[Skip to Content]
Access to paid content on this site is currently suspended due to excessive activity being detected from your IP address 18.207.108.191. Please contact the publisher to request reinstatement.
[Skip to Content Landing]
Research Letter
April 4, 2017

Rates of Cortical Atrophy in Adults 80 Years and Older With Superior vs Average Episodic Memory

Author Affiliations
  • 1Cognitive Neurology and Alzheimer’s Disease Center, Northwestern University, Chicago, Illinois
  • 2Department of Preventive Medicine, Northwestern University, Chicago, Illinois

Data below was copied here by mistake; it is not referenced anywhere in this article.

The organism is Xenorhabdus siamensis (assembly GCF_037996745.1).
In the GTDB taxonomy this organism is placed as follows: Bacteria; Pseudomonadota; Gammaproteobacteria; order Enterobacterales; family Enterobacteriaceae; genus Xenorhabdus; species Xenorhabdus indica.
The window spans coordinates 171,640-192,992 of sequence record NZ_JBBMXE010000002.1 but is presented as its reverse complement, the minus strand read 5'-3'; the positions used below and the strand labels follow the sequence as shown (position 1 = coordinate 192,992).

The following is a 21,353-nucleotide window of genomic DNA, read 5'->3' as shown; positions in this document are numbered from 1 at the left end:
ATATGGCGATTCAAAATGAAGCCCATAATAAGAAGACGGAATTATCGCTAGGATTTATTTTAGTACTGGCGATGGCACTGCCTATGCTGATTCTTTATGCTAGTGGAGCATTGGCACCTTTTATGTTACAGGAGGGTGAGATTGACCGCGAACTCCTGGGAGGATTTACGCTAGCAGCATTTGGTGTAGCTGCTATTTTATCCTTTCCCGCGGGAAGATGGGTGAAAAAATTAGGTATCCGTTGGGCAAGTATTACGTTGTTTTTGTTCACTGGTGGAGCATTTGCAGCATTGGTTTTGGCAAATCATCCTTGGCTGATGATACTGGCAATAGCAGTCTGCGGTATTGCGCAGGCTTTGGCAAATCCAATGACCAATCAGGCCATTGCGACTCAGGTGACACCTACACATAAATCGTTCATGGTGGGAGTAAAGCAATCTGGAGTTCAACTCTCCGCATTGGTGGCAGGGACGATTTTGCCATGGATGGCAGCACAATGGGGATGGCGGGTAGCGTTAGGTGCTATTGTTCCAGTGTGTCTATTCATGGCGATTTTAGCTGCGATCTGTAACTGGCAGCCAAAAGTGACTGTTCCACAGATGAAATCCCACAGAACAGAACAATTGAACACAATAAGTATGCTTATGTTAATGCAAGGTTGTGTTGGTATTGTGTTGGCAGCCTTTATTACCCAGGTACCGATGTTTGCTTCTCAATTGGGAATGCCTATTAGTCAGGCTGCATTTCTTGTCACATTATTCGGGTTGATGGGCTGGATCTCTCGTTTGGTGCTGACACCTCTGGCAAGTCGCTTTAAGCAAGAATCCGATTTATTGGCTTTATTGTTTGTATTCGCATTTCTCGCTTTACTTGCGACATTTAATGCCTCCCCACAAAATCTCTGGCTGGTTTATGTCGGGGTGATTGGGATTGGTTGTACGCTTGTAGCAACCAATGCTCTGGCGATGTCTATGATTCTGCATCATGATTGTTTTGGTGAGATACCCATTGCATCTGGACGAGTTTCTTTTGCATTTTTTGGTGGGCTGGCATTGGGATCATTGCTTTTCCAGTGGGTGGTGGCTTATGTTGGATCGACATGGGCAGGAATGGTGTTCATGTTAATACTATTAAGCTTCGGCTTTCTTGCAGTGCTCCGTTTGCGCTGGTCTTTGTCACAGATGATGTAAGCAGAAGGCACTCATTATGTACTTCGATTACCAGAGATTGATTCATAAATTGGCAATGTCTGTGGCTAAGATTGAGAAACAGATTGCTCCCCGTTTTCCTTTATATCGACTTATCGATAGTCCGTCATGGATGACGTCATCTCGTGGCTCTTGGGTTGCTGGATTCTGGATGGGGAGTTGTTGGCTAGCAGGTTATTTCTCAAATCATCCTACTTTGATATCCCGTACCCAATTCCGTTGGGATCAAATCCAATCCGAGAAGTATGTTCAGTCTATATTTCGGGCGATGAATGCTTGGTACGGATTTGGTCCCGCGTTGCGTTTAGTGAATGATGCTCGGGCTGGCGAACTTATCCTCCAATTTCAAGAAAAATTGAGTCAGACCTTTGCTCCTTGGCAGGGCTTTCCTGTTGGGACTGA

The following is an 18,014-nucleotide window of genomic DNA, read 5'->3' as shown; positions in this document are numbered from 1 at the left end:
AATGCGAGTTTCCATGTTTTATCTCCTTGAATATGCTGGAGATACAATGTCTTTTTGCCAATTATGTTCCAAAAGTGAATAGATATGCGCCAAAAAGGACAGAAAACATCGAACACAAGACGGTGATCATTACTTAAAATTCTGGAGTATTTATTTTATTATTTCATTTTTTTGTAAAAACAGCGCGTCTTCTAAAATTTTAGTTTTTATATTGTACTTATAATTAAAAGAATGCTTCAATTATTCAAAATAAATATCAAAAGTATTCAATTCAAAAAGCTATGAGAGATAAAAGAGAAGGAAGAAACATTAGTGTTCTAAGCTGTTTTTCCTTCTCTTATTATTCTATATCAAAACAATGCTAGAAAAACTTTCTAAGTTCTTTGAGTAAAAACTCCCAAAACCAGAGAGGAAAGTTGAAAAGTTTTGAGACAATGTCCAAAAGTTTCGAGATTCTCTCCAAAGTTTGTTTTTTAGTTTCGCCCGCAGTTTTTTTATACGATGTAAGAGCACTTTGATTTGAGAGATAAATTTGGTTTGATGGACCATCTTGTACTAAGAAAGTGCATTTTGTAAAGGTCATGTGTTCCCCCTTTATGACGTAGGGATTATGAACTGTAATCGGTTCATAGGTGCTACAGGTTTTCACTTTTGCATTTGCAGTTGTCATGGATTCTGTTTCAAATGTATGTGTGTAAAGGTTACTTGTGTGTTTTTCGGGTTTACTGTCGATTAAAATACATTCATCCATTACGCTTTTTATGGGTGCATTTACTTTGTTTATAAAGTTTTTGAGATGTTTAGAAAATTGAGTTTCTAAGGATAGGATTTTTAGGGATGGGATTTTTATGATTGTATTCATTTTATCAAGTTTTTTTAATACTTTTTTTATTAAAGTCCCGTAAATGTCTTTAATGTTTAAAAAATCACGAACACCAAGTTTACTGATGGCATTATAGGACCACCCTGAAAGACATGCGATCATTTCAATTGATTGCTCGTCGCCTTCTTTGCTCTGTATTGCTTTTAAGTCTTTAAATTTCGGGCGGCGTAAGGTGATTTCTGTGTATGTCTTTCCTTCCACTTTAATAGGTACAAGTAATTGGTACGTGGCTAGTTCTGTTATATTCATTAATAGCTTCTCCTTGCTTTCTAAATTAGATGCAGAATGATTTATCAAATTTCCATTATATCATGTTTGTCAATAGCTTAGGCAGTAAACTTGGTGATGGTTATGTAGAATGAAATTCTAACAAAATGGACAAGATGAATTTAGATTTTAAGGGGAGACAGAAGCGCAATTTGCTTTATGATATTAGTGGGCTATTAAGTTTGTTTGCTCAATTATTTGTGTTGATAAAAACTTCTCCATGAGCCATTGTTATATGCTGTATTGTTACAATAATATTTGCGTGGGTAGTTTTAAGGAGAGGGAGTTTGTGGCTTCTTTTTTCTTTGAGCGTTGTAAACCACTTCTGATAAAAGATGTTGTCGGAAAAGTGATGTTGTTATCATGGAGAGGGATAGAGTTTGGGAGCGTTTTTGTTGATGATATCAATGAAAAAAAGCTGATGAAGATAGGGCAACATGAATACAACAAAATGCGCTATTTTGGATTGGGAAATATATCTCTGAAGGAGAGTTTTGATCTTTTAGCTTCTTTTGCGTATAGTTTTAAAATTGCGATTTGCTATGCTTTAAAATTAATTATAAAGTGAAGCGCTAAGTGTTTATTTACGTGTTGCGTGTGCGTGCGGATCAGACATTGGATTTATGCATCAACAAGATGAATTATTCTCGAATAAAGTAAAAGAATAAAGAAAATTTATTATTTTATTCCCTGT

JAMA. 2017;317(13):1373-1375. doi:10.1001/jama.2017.0627

“SuperAgers” have previously been defined as adults 80 years and older with episodic memory ability at least as good as that of average middle-age adults.1 They have a significantly thicker brain cortex than their same-age peers with average-for-age memory,2 which is unusual as age-related cortical atrophy is considered “normal” and often associated with cognitive decline in nondemented older adults.3 SuperAgers may experience similar atrophy rates as their cognitively average peers but start with larger brain volumes, or they may resist age-related cortical atrophy. To examine the latter possibility, we quantitated rates of cortical volume change over 18 months in SuperAgers and cognitively average elderly adults.

×